Well, I lied. There is one final 2015 post that we must bring you, before we usher in the new year and a new 101.
Because one of the last things we did in 2015 can never again be replicated:
Okay, for us Greenfielders, this was a really, really big deal. Here’s what happened:
The Greenfield Bridge (born the Beechwood Boulevard Bridge) stretched above the Parkway East, connecting our fair town of Greenfield with the lovely, almost-as-fair Park of Schenley. And it was falling down.
Like, for real. Like, they put a bra on the bridge to catch the bits that were falling down, but it wasn’t enough, so they built a smaller bridge under the bra-equipped bridge to catch the bits that were falling down and it still wasn’t enough. It was so not-enough that it was featured on John Oliver’s special about how infrastructure is basically just a mess in this country.
Yes, Greenfield was HBO-famous for a minute.
So, once all possible ideas about how to save this lovely bridge were exhausted, the Pittsburgh Powers that Be decided to just blow the thing up and build a new one in its place.
This marked the night when the bridge was shut down to vehicular traffic forevermore, and we got to wander around on it and take nostalgic photos and listen to Joe Grushecky and even play giant middle-of-the-road bowling (at least, that last part, if you were a little kid).
And then we waited. And watched, as the bridge closed to pedestrians as well. And then as parts of it began to be removed. And then, we watched the calendar and the weather, waiting for the news that the bridge implosion would go off as planned (because some of us had to use vacation days from work for this event).
However, the city had prepared for us weird celebrators, and had designated a viewing area ‘through the trees’ in Schenley Park. They installed these nifty wayfinder signs all over town to direct everyone to that area.
And after carefully consulting maps and comparing them to our field notes, we decided that this was going to be our best option, too.
Because I am a paranoid sort, I worried that we would be caught up in a crowd or miss a view of the implosion. So, I set double alarms, packed up my things the night before, and decided we would get up at 5:30am to arrive hopefully around 6. (The implosion was set for 9am).
It was COLD the morning of the blast, and felt even more so, because we had just come off of some crazily warm Christmas days (like in the 60s on Christmas, which I think was even warmer than the year we lived in Los Angeles at Christmas). I stopped and got a big crate of coffee and some bagels from my favorite girls at The Bagel Factory (who were, and always are, so sweet, and reminded me that I had forgotten to bring blankets! thanks ladies!). So, we ran home, got the blankets, and raced back to the park.
We were basically the first people to arrive at Schenley Park, besides the news crews and city workers who were setting up the barricades. Turns out, not everyone thought it was necessary to get there before dawn.
Michael stayed in the car to keep warm, and I walked around to scope the area and find the best place to set up our equipment. I also got this killer shot of the city before dawn. See, it pays to be up early!
In the end, I found a green trash can that appeared to be next to the most prime implosion-watching real estate, so I made a mental note and went and sat in the car with Michael until the sun came up.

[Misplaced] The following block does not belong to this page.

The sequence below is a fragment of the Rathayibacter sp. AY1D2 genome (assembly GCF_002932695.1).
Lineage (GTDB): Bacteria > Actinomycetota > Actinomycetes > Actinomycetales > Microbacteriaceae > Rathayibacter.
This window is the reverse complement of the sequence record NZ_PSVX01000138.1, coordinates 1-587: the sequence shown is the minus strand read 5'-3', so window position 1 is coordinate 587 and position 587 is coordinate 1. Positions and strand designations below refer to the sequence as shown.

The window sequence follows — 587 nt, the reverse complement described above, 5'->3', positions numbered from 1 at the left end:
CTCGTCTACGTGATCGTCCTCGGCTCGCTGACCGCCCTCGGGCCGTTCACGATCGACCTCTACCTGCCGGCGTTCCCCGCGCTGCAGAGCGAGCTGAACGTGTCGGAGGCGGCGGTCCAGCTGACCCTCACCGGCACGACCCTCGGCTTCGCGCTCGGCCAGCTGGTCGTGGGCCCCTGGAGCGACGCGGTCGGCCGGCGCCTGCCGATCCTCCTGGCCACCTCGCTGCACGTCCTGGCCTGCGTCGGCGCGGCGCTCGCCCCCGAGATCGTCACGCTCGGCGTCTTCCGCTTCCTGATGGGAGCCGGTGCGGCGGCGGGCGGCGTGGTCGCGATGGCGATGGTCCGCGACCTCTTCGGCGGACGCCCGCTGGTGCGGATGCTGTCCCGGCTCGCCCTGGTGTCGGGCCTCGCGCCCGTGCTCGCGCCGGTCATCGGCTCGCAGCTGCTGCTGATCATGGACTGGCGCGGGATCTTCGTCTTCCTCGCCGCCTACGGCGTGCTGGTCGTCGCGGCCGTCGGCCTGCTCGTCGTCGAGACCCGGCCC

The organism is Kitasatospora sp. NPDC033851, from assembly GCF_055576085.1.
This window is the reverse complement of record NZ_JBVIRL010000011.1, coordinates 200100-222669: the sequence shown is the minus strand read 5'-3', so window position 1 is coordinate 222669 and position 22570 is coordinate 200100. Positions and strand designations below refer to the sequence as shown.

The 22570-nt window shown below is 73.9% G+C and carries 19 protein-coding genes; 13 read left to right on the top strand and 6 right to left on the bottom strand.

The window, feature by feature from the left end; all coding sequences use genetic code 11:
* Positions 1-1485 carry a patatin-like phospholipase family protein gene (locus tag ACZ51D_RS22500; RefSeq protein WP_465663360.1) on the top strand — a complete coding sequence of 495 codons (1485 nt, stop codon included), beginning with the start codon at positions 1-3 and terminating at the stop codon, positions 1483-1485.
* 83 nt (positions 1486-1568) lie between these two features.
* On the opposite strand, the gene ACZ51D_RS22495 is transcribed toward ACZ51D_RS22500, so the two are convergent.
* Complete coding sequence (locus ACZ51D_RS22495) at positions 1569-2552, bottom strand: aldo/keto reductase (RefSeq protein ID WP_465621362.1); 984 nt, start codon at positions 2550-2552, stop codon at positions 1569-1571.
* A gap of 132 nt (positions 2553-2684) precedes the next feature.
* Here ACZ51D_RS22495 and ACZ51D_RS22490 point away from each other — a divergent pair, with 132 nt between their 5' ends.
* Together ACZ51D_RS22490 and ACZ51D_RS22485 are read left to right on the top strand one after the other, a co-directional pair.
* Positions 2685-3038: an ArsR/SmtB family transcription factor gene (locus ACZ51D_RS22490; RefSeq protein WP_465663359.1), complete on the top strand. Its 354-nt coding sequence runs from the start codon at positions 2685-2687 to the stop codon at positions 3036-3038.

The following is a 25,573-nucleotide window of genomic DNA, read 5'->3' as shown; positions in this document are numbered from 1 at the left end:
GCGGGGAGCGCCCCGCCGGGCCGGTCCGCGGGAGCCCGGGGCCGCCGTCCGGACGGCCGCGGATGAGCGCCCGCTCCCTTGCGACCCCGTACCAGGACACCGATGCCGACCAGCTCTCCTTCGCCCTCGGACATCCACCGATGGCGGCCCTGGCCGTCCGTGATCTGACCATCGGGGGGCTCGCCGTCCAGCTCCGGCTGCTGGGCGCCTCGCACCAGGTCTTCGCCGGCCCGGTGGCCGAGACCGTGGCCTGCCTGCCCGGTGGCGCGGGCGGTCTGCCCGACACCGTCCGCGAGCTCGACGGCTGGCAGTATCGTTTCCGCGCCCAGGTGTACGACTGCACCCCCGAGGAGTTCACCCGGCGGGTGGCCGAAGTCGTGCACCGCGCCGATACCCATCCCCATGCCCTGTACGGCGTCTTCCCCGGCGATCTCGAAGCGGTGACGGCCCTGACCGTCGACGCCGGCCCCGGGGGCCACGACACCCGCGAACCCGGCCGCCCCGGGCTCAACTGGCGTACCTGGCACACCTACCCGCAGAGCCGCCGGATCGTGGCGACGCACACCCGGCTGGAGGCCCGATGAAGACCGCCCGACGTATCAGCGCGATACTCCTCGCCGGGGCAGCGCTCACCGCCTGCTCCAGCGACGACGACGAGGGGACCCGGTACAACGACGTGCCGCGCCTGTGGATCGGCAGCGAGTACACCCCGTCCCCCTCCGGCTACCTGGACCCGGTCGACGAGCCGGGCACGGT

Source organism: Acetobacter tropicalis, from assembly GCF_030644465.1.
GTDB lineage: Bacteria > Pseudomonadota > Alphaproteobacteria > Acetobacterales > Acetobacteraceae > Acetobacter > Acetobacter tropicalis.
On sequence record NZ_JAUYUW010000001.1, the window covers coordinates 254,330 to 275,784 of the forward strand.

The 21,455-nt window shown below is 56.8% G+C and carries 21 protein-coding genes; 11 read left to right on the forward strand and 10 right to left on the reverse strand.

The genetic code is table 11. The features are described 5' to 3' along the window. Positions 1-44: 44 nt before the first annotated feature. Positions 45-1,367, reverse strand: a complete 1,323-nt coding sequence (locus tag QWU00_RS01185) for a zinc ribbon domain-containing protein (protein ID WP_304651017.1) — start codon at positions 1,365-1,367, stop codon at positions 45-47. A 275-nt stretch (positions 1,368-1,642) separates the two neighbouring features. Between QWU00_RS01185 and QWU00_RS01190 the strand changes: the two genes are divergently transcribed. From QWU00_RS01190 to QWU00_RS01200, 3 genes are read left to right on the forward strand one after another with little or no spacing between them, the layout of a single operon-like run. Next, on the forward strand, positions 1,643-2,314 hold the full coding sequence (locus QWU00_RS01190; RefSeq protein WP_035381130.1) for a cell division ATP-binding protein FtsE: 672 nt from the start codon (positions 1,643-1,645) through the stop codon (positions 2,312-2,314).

Basically, we spent the next hour drinking coffee and meeting our fellow Yinzers who had come out for this event. There were just a handful of us at the start, but more and more people began to fill in (and a fellow photographer and I had to politely police the area in front of our setups to keep our shots clear).
Mostly we just huddled together for warmth and talked about those bums the Stillers and wondered how many pounds of dynamite they stuck in those tiny holes in the bridge and postulated that this might all turn out like Exploding Whale: Bridge Edition.
But before we knew it, the time was there! 9am!
….Except that it wasn’t really 9am.
The implosion was delayed, but it was unclear for how many minutes, or why, except that it might have had something to do with people sneaking around in the woods too close to the blast site. No one was telling any of us any updates, and we weren’t sure if we could hear the horns or sirens that were supposed to alert us to the start of the blast. Basically, we spent the next 15 or so minutes checking in with my dad, who, with my mum and our dog, was watching the implosion on TV from the comfort of the house.
Not as loud as we had all been expecting, and the dust really didn’t travel all that far. But it felt bittersweet in the moment: exciting, but also sad, that we hadn’t all been able to save the bridge without just, you know, dropping it onto a pile of dirt on the Parkway East.
After we got over the momentary shock that – omg, yes, that just happened, and omg, yes, it actually WORKED! – it was time to take one farewell photo with the blast site. (That’s our lovely friend Katherine with us, who braved the cold and the possibility of loud sounds and being covered in bridge bone dust by our sides.)
We handed out some leftover cookies to our fellow Yinzers (one of whom sang a thank you song about it, nice touch), and then we said a last farewell, looked longingly at the spot our bridge had just recently been, and headed home.
This was my first bridge implosion, but I think it is safe to say, it was well worth the vacation day, and I will request one again in a heartbeat if any other bridges in our City Of Them need to go down.